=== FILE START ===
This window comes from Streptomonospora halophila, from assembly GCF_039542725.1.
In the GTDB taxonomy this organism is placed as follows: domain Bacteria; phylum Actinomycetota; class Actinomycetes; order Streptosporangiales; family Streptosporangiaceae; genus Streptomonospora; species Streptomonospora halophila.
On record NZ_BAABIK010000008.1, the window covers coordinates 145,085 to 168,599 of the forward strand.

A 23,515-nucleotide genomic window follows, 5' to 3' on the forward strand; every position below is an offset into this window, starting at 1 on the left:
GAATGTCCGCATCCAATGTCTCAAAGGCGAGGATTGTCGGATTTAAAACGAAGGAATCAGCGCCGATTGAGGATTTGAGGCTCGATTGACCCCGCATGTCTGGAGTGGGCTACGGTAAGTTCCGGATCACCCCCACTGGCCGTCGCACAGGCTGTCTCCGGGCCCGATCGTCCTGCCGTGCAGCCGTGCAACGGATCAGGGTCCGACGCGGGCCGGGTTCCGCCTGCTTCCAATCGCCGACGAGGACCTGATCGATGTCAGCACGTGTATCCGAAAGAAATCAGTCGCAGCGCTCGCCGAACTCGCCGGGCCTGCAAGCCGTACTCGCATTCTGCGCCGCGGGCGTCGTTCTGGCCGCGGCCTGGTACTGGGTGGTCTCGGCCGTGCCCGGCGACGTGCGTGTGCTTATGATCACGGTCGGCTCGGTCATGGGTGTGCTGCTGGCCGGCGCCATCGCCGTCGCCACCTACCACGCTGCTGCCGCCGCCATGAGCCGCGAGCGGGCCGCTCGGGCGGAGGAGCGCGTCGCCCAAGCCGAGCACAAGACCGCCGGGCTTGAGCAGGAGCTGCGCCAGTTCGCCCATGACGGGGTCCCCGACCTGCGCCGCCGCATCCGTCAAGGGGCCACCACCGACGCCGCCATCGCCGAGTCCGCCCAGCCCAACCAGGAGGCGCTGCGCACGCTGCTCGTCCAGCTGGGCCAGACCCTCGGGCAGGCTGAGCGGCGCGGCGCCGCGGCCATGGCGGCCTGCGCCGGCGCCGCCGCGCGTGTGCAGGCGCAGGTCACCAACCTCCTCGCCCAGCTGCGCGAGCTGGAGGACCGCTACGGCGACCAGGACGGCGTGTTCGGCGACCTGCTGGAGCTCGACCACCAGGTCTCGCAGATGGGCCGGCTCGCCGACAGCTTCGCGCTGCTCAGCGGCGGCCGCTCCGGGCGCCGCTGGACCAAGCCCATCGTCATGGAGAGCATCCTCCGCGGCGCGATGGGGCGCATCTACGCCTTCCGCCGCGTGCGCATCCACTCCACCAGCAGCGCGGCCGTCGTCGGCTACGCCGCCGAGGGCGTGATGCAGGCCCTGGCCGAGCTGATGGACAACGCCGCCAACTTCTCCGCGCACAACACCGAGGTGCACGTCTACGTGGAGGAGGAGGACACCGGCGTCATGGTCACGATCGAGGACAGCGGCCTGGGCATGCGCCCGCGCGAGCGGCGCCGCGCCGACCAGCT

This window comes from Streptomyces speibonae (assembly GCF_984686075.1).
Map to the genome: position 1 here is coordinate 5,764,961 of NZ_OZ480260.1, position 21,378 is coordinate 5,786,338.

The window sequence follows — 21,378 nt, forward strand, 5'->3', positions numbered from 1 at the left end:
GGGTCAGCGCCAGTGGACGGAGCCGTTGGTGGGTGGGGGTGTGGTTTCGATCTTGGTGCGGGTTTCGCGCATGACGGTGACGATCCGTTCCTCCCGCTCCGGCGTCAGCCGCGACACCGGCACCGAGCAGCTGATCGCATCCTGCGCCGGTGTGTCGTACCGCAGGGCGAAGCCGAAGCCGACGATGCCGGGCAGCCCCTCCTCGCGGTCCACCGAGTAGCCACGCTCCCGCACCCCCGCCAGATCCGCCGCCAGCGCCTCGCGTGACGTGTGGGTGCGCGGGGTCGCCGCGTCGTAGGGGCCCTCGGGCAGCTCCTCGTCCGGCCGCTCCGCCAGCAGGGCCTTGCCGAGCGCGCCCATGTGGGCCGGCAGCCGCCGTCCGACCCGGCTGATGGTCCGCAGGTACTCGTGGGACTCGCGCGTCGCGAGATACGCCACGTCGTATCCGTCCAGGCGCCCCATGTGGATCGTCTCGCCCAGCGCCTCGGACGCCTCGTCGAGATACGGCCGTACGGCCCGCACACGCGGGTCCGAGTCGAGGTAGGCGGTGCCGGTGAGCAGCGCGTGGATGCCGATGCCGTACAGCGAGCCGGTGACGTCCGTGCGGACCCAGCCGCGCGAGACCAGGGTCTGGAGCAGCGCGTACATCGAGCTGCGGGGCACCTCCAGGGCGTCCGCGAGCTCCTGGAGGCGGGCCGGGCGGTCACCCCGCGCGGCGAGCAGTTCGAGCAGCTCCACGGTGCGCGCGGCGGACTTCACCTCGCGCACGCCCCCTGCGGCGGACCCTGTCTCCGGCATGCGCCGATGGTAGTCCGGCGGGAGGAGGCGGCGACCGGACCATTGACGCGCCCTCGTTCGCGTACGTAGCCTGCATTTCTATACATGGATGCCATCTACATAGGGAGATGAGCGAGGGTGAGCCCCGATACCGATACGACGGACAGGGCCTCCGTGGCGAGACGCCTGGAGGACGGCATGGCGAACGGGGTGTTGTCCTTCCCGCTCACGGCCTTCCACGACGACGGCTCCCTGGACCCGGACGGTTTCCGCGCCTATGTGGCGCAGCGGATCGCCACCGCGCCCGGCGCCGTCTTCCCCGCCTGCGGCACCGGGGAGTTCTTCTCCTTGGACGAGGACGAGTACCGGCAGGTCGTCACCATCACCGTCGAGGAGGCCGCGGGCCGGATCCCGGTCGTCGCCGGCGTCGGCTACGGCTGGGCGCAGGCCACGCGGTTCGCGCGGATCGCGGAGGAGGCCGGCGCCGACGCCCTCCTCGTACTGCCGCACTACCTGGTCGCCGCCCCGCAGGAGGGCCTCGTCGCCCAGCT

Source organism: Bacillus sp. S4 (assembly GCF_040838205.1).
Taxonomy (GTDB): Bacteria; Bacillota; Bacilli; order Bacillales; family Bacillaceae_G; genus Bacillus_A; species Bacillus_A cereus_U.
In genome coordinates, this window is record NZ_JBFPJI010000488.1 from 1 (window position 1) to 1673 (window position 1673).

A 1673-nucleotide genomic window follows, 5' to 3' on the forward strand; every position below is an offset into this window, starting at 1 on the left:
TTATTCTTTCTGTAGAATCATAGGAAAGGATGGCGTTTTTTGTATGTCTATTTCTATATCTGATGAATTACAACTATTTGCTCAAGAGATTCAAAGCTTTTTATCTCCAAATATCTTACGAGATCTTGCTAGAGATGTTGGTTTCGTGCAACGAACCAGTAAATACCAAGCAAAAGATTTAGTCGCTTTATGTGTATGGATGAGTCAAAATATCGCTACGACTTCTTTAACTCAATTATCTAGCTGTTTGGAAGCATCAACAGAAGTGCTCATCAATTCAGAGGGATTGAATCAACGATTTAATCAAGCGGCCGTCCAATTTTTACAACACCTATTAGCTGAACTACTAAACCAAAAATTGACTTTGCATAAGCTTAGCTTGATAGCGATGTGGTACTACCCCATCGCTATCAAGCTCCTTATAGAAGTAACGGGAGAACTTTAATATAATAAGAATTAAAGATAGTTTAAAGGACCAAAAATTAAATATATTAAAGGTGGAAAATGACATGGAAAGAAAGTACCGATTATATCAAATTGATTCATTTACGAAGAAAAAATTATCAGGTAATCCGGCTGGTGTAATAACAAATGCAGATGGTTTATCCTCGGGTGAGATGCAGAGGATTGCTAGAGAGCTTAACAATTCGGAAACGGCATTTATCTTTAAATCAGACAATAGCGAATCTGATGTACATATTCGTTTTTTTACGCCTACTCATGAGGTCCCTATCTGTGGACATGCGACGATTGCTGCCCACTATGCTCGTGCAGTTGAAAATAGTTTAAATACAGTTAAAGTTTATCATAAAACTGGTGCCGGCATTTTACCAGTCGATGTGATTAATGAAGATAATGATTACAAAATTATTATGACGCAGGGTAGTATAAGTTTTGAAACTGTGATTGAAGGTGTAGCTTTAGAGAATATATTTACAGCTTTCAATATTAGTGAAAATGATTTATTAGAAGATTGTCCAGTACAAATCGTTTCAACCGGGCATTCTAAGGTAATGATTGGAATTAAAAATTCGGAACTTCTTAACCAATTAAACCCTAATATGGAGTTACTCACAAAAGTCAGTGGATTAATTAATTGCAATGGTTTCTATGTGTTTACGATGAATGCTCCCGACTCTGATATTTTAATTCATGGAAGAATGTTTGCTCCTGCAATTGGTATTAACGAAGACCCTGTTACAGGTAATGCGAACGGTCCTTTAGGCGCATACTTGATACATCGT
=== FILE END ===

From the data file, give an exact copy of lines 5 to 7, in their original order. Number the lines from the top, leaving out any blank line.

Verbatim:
GAATGTCCGCATCCAATGTCTCAAAGGCGAGGATTGTCGGATTTAAAACGAAGGAATCAGCGCCGATTGAGGATTTGAGGCTCGATTGACCCCGCATGTCTGGAGTGGGCTACGGTAAGTTCCGGATCACCCCCACTGGCCGTCGCACAGGCTGTCTCCGGGCCCGATCGTCCTGCCGTGCAGCCGTGCAACGGATCAGGGTCCGACGCGGGCCGGGTTCCGCCTGCTTCCAATCGCCGACGAGGACCTGATCGATGTCAGCACGTGTATCCGAAAGAAATCAGTCGCAGCGCTCGCCGAACTCGCCGGGCCTGCAAGCCGTACTCGCATTCTGCGCCGCGGGCGTCGTTCTGGCCGCGGCCTGGTACTGGGTGGTCTCGGCCGTGCCCGGCGACGTGCGTGTGCTTATGATCACGGTCGGCTCGGTCATGGGTGTGCTGCTGGCCGGCGCCATCGCCGTCGCCACCTACCACGCTGCTGCCGCCGCCATGAGCCGCGAGCGGGCCGCTCGGGCGGAGGAGCGCGTCGCCCAAGCCGAGCACAAGACCGCCGGGCTTGAGCAGGAGCTGCGCCAGTTCGCCCATGACGGGGTCCCCGACCTGCGCCGCCGCATCCGTCAAGGGGCCACCACCGACGCCGCCATCGCCGAGTCCGCCCAGCCCAACCAGGAGGCGCTGCGCACGCTGCTCGTCCAGCTGGGCCAGACCCTCGGGCAGGCTGAGCGGCGCGGCGCCGCGGCCATGGCGGCCTGCGCCGGCGCCGCCGCGCGTGTGCAGGCGCAGGTCACCAACCTCCTCGCCCAGCTGCGCGAGCTGGAGGACCGCTACGGCGACCAGGACGGCGTGTTCGGCGACCTGCTGGAGCTCGACCACCAGGTCTCGCAGATGGGCCGGCTCGCCGACAGCTTCGCGCTGCTCAGCGGCGGCCGCTCCGGGCGCCGCTGGACCAAGCCCATCGTCATGGAGAGCATCCTCCGCGGCGCGATGGGGCGCATCTACGCCTTCCGCCGCGTGCGCATCCACTCCACCAGCAGCGCGGCCGTCGTCGGCTACGCCGCCGAGGGCGTGATGCAGGCCCTGGCCGAGCTGATGGACAACGCCGCCAACTTCTCCGCGCACAACACCGAGGTGCACGTCTACGTGGAGGAGGAGGACACCGGCGTCATGGTCACGATCGAGGACAGCGGCCTGGGCATGCGCCCGCGCGAGCGGCGCCGCGCCGACCAGCT

This window comes from Streptomyces speibonae (assembly GCF_984686075.1).
Map to the genome: position 1 here is coordinate 5,764,961 of NZ_OZ480260.1, position 21,378 is coordinate 5,786,338.